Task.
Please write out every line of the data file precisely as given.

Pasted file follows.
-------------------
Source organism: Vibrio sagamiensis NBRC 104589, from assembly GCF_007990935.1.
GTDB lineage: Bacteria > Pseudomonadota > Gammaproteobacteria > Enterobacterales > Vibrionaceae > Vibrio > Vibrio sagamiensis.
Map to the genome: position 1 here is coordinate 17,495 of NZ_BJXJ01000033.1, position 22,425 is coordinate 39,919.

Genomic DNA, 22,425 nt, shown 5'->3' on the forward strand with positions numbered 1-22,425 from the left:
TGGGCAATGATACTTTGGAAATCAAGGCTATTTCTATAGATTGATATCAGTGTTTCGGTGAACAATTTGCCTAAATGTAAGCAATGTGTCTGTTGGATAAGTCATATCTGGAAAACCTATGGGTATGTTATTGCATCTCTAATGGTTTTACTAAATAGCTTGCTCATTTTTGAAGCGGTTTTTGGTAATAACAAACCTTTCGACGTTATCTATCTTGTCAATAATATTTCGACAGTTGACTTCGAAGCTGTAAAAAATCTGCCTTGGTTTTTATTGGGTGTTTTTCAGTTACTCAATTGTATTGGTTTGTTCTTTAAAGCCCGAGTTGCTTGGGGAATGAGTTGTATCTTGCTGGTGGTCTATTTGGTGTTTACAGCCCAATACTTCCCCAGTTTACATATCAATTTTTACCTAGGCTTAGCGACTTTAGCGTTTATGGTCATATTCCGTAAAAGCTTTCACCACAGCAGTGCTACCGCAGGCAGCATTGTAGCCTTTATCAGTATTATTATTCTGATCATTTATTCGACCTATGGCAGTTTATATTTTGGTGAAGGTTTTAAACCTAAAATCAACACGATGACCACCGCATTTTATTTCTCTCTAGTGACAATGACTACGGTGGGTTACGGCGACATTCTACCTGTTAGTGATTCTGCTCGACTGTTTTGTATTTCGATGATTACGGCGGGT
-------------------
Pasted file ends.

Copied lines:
Source organism: Vibrio sagamiensis NBRC 104589, from assembly GCF_007990935.1.
GTDB lineage: Bacteria > Pseudomonadota > Gammaproteobacteria > Enterobacterales > Vibrionaceae > Vibrio > Vibrio sagamiensis.
Map to the genome: position 1 here is coordinate 17,495 of NZ_BJXJ01000033.1, position 22,425 is coordinate 39,919.

Genomic DNA, 22,425 nt, shown 5'->3' on the forward strand with positions numbered 1-22,425 from the left:
TGGGCAATGATACTTTGGAAATCAAGGCTATTTCTATAGATTGATATCAGTGTTTCGGTGAACAATTTGCCTAAATGTAAGCAATGTGTCTGTTGGATAAGTCATATCTGGAAAACCTATGGGTATGTTATTGCATCTCTAATGGTTTTACTAAATAGCTTGCTCATTTTTGAAGCGGTTTTTGGTAATAACAAACCTTTCGACGTTATCTATCTTGTCAATAATATTTCGACAGTTGACTTCGAAGCTGTAAAAAATCTGCCTTGGTTTTTATTGGGTGTTTTTCAGTTACTCAATTGTATTGGTTTGTTCTTTAAAGCCCGAGTTGCTTGGGGAATGAGTTGTATCTTGCTGGTGGTCTATTTGGTGTTTACAGCCCAATACTTCCCCAGTTTACATATCAATTTTTACCTAGGCTTAGCGACTTTAGCGTTTATGGTCATATTCCGTAAAAGCTTTCACCACAGCAGTGCTACCGCAGGCAGCATTGTAGCCTTTATCAGTATTATTATTCTGATCATTTATTCGACCTATGGCAGTTTATATTTTGGTGAAGGTTTTAAACCTAAAATCAACACGATGACCACCGCATTTTATTTCTCTCTAGTGACAATGACTACGGTGGGTTACGGCGACATTCTACCTGTTAGTGATTCTGCTCGACTGTTTTGTATTTCGATGATTACGGCGGGT